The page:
Bluetooth using battery?

Discussion in 'Hardware' started by Crito, Aug 26, 2008.

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  1. ashgfu

    ashgfu Pen Pal - Newbie

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    My sister, who has a Macbook, Says that having bluetooth on can run down your battery. Is she right? Is this just a Mac thing? I'd really like to know. If it did use power, wouldn't it only be like a minute amount?
     
  2. pattertj

    pattertj Tablet Tweaker

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    Bluetooth will run our battery down a bit... more if you are actively using it. According to Wikipedia, Bluetooth is rated in the mW's for power consumption. You might see a few minutes less life with BT on all the time. If you were transferring data the whole time, it would eat more life, maybe a noticeable amount...
     
  3. Frank

    Frank Scribbler - Standard Member Senior Member

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    BT will run our battery down, not only a bit, that's why I don't use BT when I use the battery.
    The difference is not only small it is huge.

    The problem is not the BT module which consumes so much power. It's the way BT is designed. If I turn on BT everything is still fine. But when I connect my BT mouse, keyboard, mobile phone or headset, then the CPU gets stressed a bit which results in a hotter CPU and a more power consuming CPU, because the CPU can't enter some super low power states.

    BT on with a connected, not necessarily active device means a hotter CPU, louder fan and 2 Watt more power consumption on my T2010, which would result in at least 1-2 hours less battery life on my tablet.
     
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  4. Crito

    Crito Scribbler - Standard Member

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    Bluetooth is supposed to be low power and short range, so shouldn't be that big of a drain... probably due to cr@ppy hardware and drivers, like a softmodem or anything made by Broadcom. :p
     
  5. Frank

    Frank Scribbler - Standard Member Senior Member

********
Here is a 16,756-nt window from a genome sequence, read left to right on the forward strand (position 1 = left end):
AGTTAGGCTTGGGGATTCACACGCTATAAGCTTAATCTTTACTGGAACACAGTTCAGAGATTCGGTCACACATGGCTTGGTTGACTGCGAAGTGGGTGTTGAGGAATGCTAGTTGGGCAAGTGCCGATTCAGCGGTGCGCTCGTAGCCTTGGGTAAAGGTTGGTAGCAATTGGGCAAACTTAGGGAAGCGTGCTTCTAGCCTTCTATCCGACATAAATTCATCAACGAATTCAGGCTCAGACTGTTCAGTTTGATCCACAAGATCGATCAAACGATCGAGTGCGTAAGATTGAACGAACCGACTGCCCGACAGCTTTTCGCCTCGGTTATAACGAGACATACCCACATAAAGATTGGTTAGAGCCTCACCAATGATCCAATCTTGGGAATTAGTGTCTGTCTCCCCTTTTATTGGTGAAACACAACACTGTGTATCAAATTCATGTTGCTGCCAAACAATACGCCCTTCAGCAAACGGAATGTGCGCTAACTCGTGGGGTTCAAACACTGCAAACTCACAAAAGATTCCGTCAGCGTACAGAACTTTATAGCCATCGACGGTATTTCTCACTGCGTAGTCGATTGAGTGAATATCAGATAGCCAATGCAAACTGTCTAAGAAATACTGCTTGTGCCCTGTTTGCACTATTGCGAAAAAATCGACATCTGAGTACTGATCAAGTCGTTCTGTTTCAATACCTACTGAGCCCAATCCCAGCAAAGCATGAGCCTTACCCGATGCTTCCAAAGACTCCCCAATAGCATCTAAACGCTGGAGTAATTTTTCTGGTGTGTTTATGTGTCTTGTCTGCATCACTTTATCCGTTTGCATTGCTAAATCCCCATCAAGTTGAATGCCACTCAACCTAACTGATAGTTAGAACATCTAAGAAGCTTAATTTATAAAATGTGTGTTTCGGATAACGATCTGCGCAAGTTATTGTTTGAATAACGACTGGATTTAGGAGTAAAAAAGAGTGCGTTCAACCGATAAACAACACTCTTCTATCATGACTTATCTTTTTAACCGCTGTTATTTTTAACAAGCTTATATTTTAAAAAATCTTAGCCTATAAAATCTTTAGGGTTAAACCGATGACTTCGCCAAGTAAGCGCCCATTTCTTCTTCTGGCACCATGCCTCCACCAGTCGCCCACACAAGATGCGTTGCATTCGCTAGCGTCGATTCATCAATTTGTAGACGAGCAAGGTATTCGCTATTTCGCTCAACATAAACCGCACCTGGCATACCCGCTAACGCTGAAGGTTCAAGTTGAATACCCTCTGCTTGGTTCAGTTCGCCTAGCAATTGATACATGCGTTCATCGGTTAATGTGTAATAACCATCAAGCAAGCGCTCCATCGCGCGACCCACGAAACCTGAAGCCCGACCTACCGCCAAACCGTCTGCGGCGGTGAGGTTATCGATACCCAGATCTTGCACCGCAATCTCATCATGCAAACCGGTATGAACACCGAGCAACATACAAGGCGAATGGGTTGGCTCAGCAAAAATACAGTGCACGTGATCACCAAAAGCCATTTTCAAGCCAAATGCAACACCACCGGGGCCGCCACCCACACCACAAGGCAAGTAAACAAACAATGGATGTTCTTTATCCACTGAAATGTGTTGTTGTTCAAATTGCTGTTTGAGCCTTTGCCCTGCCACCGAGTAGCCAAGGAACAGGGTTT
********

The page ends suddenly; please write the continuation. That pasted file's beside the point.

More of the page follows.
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    Well, the BT module supports 2.0 + EDR, the BT Stack is the Toshiba BT Stack, sadly I wasn't able to get the MS BT stack working. I tried a different BT USB stick, same effect.

    But you can test it yourself how much power BT consumes.
    Turn off BT and restart the machine, so we know that everything will be fine.
    Disconnect the laptop from the AC-Adapter and start RMClock. Then take a look at the CPU Load and the Discharge rate. Wait a minute and do nothing to get a low dischrage rate. Then switch on the BT device. Wait again and look at the values again, nothing great changed so far. Then connect a BT device. What happened? The CPU Load dropped (which means it consumes more power, strange but true) and the discharge increased.

    EDIT: According to the datasheet (mine is EYTF3CSFT, but I think they are the same) the BT device consumes only 33mA @ 3.3V = 0.1W. But the 2 Watt difference is because of the CPU stress.
     

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  6. Kyle Porter

    Kyle Porter Veteran Moderator Senior Member

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    Agreed. If not even more hours taken. On my 2710p i have it permanently disabled it consumes so much.
     
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  7. Crito

    Crito Scribbler - Standard Member

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    double post, but to reiterate, Broadcom is the source of all my problems.
     
  8. Crito

    Crito Scribbler - Standard Member

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    The reason CPU usage goes way up is because the firmware is in the driver, just like a softmodem. That proves that Broadcom makes cr@p cards, not that Bluetooth consumes too much power.
     
    Last edited by a moderator: May 18, 2015
  9. Frank

    Frank Scribbler - Standard Member Senior Member

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    I understand what you mean with the softmodem but I don't understand what Broadcom has to do with it. The module and the BT stack is not made by Broadcom. So why is Broadcom the source of all your/our problems?

    So you mean that the BT modules built in external devices, like mobile phone, headset, ... consume less power, because the firmware is built in the BT module and is not emulated via software, or do they also emulate the firmare via software, their microcontroller just consumes not so much power.
    But do you know if such BT modules exist, which don't stress the CPU, which control everything on its own or do you know a BT stack which does not stress the CPU?

    However, BT is great, but the way it is handled on a PC kills too much battery life to use it while using the battery.
     
  10. Crito

    Crito Scribbler - Standard Member

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    Yeah, I was responding to another thread in another forum and forgot where I was... Anyways, my Bluetooth cell phone headset using a single AAA battery that last for weeks. It also has little to no effect on the battery life of my cell phone. So the difference must be in the implementation of the technology, not the technology itself. In the case of Broadcom, I know they make softmodem-like cr@p.
     
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